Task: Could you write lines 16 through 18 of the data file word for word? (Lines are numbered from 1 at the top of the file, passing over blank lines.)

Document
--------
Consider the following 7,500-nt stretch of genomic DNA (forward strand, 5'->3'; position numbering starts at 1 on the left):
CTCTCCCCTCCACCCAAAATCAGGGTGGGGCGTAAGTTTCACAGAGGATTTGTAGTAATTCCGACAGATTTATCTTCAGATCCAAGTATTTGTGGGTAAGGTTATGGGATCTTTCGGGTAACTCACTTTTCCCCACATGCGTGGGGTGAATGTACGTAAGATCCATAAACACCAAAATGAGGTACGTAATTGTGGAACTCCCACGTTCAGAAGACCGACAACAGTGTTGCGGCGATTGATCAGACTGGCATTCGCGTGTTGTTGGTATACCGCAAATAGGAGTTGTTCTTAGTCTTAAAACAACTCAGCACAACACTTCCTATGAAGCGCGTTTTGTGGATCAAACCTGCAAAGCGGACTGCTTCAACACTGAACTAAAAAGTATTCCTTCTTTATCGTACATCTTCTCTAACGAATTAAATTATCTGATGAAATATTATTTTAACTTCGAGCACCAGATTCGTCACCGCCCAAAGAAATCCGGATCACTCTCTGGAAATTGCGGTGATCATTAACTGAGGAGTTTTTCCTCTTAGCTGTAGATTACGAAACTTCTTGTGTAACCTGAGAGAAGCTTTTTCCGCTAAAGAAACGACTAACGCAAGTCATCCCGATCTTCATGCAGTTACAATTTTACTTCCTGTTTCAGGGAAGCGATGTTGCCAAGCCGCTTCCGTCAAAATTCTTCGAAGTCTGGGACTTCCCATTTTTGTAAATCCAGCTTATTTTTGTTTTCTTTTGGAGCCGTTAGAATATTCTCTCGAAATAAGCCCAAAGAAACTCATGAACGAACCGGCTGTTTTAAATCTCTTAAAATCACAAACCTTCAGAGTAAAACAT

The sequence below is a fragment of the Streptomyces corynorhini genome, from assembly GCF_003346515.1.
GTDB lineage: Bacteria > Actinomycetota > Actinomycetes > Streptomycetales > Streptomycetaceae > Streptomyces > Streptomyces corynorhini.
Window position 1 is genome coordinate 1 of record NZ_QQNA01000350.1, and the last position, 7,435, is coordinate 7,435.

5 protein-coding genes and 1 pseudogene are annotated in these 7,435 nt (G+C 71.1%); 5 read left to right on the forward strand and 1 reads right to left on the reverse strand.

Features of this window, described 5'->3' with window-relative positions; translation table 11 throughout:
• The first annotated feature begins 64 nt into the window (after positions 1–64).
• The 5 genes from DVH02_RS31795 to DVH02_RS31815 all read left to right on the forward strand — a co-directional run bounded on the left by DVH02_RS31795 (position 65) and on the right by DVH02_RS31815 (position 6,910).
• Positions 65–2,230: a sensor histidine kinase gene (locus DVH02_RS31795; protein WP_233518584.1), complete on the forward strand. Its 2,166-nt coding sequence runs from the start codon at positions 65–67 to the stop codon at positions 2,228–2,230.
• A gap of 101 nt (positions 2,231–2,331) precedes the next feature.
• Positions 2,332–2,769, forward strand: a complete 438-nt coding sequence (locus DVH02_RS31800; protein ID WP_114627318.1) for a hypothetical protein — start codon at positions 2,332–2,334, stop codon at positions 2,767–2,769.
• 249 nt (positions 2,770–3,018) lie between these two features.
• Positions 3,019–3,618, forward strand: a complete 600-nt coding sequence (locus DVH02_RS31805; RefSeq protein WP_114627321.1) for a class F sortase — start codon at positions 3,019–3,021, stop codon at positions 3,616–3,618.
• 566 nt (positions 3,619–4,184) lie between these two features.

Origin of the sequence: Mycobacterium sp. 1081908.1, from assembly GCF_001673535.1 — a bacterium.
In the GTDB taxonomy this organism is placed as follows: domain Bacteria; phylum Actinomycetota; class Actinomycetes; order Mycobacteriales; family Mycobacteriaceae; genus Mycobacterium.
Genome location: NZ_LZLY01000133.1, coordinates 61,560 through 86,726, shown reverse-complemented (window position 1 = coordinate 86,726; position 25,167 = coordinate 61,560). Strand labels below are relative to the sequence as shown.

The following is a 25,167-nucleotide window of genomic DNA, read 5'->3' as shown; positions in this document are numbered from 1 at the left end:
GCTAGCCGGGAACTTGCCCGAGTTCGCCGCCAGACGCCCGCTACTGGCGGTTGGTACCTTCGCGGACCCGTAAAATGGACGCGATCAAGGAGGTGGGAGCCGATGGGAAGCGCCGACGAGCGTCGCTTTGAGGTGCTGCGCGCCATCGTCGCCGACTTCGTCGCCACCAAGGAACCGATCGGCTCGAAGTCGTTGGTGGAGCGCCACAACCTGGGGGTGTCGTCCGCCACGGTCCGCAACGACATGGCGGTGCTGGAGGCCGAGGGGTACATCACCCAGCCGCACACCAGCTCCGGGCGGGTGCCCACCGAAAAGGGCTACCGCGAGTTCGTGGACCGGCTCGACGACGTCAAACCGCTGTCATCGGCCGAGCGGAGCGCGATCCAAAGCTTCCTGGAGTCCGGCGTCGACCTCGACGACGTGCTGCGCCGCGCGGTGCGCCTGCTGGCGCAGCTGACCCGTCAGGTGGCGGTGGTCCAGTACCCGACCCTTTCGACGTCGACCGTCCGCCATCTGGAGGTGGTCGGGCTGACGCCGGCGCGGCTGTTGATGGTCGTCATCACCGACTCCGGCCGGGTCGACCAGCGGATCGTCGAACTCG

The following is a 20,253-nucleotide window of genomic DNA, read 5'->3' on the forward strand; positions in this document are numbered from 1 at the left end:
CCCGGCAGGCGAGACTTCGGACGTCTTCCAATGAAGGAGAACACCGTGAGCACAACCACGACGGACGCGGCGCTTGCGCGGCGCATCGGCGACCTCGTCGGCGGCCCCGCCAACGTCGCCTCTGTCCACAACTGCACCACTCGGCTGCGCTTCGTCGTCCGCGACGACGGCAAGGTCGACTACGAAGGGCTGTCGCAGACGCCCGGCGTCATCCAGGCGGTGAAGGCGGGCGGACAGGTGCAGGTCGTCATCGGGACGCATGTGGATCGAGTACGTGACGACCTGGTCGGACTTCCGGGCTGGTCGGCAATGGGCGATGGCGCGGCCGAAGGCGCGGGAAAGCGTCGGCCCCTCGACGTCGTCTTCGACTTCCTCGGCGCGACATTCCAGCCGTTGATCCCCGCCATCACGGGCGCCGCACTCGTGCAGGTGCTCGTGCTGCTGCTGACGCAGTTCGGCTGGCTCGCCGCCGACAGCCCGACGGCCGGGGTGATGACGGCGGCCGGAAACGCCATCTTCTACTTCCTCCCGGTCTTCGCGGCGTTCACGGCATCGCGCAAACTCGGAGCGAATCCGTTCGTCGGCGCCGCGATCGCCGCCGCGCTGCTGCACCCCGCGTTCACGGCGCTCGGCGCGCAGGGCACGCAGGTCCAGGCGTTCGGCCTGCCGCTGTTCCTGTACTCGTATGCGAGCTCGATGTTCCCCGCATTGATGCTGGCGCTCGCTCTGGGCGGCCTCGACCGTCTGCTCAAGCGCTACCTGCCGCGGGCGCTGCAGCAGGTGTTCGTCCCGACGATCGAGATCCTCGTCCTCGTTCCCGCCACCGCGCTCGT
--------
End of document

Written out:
Origin of the sequence: Mycobacterium sp. 1081908.1, from assembly GCF_001673535.1 — a bacterium.
In the GTDB taxonomy this organism is placed as follows: domain Bacteria; phylum Actinomycetota; class Actinomycetes; order Mycobacteriales; family Mycobacteriaceae; genus Mycobacterium.
Genome location: NZ_LZLY01000133.1, coordinates 61,560 through 86,726, shown reverse-complemented (window position 1 = coordinate 86,726; position 25,167 = coordinate 61,560). Strand labels below are relative to the sequence as shown.